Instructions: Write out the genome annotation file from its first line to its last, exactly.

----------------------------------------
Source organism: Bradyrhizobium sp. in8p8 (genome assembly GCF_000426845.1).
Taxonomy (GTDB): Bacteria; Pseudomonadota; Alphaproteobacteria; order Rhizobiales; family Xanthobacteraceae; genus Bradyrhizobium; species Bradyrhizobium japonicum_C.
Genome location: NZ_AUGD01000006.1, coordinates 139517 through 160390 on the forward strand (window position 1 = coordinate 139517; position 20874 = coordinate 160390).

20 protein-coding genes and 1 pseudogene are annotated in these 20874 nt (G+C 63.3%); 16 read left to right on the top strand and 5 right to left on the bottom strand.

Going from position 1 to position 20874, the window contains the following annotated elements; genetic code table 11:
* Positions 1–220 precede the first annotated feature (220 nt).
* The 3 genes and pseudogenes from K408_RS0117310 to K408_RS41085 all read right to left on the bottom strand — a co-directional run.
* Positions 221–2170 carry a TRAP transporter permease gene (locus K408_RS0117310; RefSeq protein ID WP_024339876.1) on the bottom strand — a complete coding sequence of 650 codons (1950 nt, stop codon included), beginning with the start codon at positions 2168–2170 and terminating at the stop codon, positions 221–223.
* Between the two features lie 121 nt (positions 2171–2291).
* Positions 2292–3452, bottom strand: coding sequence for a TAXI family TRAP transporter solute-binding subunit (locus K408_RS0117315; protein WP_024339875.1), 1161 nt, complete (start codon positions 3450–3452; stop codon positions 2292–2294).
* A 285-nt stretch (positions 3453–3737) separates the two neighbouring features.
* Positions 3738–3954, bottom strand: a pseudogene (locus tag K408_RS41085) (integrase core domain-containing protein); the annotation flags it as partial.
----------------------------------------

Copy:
Source organism: Bradyrhizobium sp. in8p8 (genome assembly GCF_000426845.1).
Taxonomy (GTDB): Bacteria; Pseudomonadota; Alphaproteobacteria; order Rhizobiales; family Xanthobacteraceae; genus Bradyrhizobium; species Bradyrhizobium japonicum_C.
Genome location: NZ_AUGD01000006.1, coordinates 139517 through 160390 on the forward strand (window position 1 = coordinate 139517; position 20874 = coordinate 160390).

20 protein-coding genes and 1 pseudogene are annotated in these 20874 nt (G+C 63.3%); 16 read left to right on the top strand and 5 right to left on the bottom strand.

Going from position 1 to position 20874, the window contains the following annotated elements; genetic code table 11:
* Positions 1–220 precede the first annotated feature (220 nt).
* The 3 genes and pseudogenes from K408_RS0117310 to K408_RS41085 all read right to left on the bottom strand — a co-directional run.
* Positions 221–2170 carry a TRAP transporter permease gene (locus K408_RS0117310; RefSeq protein ID WP_024339876.1) on the bottom strand — a complete coding sequence of 650 codons (1950 nt, stop codon included), beginning with the start codon at positions 2168–2170 and terminating at the stop codon, positions 221–223.
* Between the two features lie 121 nt (positions 2171–2291).
* Positions 2292–3452, bottom strand: coding sequence for a TAXI family TRAP transporter solute-binding subunit (locus K408_RS0117315; protein WP_024339875.1), 1161 nt, complete (start codon positions 3450–3452; stop codon positions 2292–2294).
* A 285-nt stretch (positions 3453–3737) separates the two neighbouring features.
* Positions 3738–3954, bottom strand: a pseudogene (locus tag K408_RS41085) (integrase core domain-containing protein); the annotation flags it as partial.